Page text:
News In Brief

Chinese Herbal Remedy Found to be Useful

UC Irvine School of Medicine Pharmacology Chair Olivier Civelli, Ph.D., worked with Chinese scientists and other UCI researchers to publish work studying Corydalis yanhusuo, a plant used in traditional Chinese herbal medicine.

“Today the pharmaceutical industry struggles to find new drugs. Yet for centuries people have used herbal remedies to address myriad health conditions, including pain. Our objective was to identify compounds in these herbal remedies that may help us discover new ways to treat health problems,” Civelli said.

His study was published in Current Biology last Thursday. The article titled “A Novel Analgesic Isolated from a Traditional Chinese Medicine,” focuses on a compound called dehydrocorybulbine (DHCB.)

According to the article, researchers found that DHCB has the ability to lessen inflammation, commonly associated with tissue damage, and injury-induced neuropathic pain caused by damage to the nervous system. This discovery may help scientists develop better treatment for those with neuropathic pain, as there currently is no effective treatment for it. Furthermore, researchers have found that continued use of DHCB did not generate tolerance as seen in other conventional pain relievers like morphine.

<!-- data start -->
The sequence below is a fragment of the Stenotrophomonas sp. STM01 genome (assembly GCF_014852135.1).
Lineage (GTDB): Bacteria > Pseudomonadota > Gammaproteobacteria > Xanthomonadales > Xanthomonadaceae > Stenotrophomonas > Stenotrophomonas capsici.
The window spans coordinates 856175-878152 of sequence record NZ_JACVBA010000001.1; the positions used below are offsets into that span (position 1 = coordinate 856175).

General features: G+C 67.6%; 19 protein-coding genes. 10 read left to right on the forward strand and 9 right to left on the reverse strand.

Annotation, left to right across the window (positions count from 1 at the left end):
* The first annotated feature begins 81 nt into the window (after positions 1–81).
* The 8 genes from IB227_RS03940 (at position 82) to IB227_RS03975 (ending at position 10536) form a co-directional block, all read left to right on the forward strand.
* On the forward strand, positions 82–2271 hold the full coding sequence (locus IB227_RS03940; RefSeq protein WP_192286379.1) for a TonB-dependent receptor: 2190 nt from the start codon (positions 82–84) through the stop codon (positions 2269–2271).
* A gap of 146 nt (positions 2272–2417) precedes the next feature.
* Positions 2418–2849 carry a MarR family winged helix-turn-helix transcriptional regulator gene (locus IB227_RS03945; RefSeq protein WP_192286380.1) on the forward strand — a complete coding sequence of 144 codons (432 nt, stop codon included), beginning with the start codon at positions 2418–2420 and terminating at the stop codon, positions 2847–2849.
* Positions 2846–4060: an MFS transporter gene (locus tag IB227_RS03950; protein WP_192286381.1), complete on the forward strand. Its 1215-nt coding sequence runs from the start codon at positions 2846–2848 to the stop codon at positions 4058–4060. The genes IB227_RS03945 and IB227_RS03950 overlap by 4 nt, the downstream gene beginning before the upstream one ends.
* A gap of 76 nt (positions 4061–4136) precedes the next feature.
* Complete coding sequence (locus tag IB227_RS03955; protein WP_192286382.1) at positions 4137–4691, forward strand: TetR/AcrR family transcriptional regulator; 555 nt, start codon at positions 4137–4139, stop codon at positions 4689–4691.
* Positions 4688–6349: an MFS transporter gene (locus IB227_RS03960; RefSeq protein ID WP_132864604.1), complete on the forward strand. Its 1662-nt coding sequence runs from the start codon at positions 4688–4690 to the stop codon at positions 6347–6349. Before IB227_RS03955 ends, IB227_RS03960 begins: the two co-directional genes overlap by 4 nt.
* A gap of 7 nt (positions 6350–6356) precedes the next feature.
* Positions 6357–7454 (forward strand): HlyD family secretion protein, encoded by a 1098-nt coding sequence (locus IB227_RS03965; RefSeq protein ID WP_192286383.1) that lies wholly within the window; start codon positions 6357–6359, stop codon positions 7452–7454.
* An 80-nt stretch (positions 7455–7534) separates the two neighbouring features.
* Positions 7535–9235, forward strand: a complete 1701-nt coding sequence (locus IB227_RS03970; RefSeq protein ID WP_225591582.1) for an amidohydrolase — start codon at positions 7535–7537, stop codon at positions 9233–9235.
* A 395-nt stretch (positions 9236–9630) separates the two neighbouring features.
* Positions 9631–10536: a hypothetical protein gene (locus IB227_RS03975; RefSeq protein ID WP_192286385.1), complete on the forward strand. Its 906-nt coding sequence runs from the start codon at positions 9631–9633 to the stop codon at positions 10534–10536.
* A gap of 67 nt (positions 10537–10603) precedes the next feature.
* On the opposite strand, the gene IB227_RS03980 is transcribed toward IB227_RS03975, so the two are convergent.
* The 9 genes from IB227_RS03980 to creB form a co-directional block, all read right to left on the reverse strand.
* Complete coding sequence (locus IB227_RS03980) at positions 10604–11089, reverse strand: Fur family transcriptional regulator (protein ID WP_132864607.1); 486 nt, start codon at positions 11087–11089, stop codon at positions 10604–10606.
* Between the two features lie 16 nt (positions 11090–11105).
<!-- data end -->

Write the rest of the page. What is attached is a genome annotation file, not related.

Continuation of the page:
The research group began studying DHCB after screening 500 compounds from 10 traditional Chinese medicines (known as analgesics) for their pain-relief effects. Though DHCB has been previously studied for its analgesic properties, this is the first study that identified, extracted and tested it.

The plant from which DHCB is extracted from, Corydalis, grows in Japan, Northern China and Siberia. Traditionally, people use its root extract to alleviate a variety of symptoms ranging from abdominal and chest pain to menstrual cramps.

Before developing this compound into a drug, DHCB still needs to be evaluated for toxicity.

Civelli worked with fellow UCI researchers Emiliana Borrelli, M. Julia Garcia-Fuster, Mi Kyeong Kim, Kang-Wu Li, Z. David Luo, Gregory Scott Parks, Benjamin Vo, Lien Wang, Zhiwei Wang and Yan Zhang, as well as researchers from the Dalian Institute of Chemical Physics in China and the East China University of Science & Technology.